Parents, teacher union representatives and school board members on Monday either blasted or questioned the growth of the Los Angeles Unified School District's massive bureaucracy in recent years as they responded to a Daily News analysis of the district's staffing and salary structure.If enrollment drops by six percent, seeing teaching positions cut is to be expected. But you don't expect to see a 20 percent growth in school bureaucracies.
The Daily News found that the LAUSD's bureaucracy ballooned nearly 20 percent from 2001 to 2007. During that same period, 500 teaching positions were cut and enrollment dropped by 6 percent.
The district has approximately 4,000 administrators, managers and other nonschool-based employees - not including clerks and office workers - whose average salary is about $95,000. About 2,400 administrators are among the 3,478 LAUSD employees who earn more than $100,000 annually. Yet the average teacher salary is $63,000.Hmmm! Misplace priorities, methinks.
But buried in the story is this little bit.
Dozens of teachers called the Daily News and expressed outrage over the publication of their salaries - along with those of administrators - on an online database. Saying they would cancel their newspaper subscriptions, teachers called the database at www.dailynews.com a "breach of confidence," "reprehensible," and an "invasion of privacy."Um, sorry. I don't buy this as an invasion of privacy. Teacher salaries are paid with taxpayer dollars and they are public employees, their salaries are and should be public information. Now if the paper had published addresses or other personal information, yes that would be incorrect and an invasion of privacy.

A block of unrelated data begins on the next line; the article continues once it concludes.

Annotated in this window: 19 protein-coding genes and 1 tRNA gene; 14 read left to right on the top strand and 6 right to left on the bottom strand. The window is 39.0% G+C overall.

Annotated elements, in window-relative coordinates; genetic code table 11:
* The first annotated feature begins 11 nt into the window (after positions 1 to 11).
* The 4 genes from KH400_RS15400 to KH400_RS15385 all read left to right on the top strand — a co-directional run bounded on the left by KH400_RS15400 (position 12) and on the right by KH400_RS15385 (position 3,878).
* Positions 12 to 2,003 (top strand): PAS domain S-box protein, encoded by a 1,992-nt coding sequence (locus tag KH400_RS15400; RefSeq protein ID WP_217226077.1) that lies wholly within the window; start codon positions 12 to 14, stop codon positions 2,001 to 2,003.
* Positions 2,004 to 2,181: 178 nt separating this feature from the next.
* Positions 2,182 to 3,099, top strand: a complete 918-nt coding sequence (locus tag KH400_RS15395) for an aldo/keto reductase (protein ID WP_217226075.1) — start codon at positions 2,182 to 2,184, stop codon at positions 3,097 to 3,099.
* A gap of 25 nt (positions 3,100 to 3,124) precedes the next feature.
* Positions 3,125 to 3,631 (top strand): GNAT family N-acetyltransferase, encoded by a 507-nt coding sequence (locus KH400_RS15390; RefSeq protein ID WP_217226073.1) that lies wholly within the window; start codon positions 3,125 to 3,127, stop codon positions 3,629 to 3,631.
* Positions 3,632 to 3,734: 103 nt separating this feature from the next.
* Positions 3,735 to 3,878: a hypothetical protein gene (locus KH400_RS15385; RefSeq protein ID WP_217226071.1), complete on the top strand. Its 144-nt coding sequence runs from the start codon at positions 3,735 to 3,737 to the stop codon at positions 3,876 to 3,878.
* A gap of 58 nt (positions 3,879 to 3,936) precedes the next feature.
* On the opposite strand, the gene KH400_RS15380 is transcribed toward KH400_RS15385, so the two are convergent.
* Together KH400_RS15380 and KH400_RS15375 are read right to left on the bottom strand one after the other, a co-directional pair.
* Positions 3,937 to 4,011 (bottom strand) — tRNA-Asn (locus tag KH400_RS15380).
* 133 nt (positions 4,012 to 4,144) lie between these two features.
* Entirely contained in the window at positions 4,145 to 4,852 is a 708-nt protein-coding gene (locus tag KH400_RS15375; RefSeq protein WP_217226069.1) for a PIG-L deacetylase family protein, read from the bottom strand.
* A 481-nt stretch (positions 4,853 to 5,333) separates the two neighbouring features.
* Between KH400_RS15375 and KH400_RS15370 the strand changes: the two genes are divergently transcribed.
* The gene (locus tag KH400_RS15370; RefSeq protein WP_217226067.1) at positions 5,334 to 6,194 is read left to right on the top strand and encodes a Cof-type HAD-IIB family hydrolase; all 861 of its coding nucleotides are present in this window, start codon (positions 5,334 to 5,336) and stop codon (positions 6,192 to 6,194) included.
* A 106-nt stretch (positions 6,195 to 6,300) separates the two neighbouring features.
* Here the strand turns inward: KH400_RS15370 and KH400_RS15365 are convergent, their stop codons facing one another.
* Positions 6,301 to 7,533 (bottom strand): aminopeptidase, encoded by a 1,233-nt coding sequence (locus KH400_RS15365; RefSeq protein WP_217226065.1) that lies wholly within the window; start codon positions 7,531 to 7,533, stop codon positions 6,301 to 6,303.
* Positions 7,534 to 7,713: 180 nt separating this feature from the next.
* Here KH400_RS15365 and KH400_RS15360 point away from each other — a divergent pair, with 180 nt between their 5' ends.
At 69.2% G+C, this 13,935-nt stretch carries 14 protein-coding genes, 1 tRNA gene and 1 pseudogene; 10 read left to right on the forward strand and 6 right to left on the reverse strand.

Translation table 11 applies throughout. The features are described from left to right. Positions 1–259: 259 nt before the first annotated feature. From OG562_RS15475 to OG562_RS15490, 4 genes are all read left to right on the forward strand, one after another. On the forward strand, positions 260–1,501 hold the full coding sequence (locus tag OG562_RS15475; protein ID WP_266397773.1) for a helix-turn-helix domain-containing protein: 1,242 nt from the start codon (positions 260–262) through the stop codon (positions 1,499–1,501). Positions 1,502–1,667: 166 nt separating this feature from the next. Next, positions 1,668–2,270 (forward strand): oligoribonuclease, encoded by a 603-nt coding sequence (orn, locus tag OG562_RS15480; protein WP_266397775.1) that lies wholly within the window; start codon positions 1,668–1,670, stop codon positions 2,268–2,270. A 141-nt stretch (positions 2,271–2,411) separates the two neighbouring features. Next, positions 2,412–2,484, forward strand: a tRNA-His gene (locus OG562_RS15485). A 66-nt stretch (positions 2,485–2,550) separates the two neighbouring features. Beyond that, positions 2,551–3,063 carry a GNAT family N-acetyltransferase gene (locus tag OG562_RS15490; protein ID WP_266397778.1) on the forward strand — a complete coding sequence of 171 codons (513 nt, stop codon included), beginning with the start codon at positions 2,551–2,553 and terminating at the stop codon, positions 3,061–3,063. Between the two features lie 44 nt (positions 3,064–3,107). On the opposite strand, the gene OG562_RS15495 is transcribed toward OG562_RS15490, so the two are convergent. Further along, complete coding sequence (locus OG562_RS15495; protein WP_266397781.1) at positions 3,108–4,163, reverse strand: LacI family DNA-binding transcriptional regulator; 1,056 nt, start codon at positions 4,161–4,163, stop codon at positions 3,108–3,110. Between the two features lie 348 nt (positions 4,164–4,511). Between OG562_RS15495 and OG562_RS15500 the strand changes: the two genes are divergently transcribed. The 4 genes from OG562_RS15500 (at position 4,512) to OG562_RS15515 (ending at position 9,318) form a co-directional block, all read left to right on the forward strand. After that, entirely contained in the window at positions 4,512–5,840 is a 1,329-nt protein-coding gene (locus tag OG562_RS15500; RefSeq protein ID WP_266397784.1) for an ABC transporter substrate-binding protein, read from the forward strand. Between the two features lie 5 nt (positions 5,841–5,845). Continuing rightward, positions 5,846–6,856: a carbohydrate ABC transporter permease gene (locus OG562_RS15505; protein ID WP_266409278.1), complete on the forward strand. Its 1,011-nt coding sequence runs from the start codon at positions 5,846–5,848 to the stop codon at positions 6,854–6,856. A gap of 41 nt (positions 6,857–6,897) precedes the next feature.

Monday morning, Cortines, Brewer and other district officials spoke to about 200 parents in North Hollywood.Two big points in that segment. First, a 17 year old gets the concept of transparency. Second, hotel ballroom? The parent is right, why not a school auditorium?
Christine Provencio, a volunteer of more than 30 years in San Fernando Valley schools, said the wage disparity was surprising.
"I feel sorry for the teachers ... They don't get that much compared to the people downtown," Provencio said. "The money should be where the children are. We have to look at the priorities."
She questioned why district officials spent money holding Monday's meeting at a hotel ballroom instead of a school auditorium.
Rachel Reyes, a 17-year-old senior at Cleveland High School, said knowing teachers' salaries provides transparency.
"I think it's important for everyone to know because of budget cuts and teachers strikes over the years," Reyes said. "Honestly, I feel bad that some teachers don't make as much as others."
Kris Vosburgh, executive director of the Howard Jarvis Taxpayers Association, said public awareness of LAUSD salaries could negatively impact Measure Q, a $7 billion school bond on the November ballot.
"I think a lot of people do not realize how well ... the education industry pays itself," he said.
Hearing that dozens of teachers called the newspaper to complain that their privacy had been invaded, Vosburgh said: "It's nonsense. They're not private. They work for the public."
I suspect two reasons. First, I am sure the hotel was a lot closer to the school district offices. Second, I would bet that attendence at the ballroom was reduced since people had to travel to teh hotel rather than going to their nearby school.
Nice, real nice.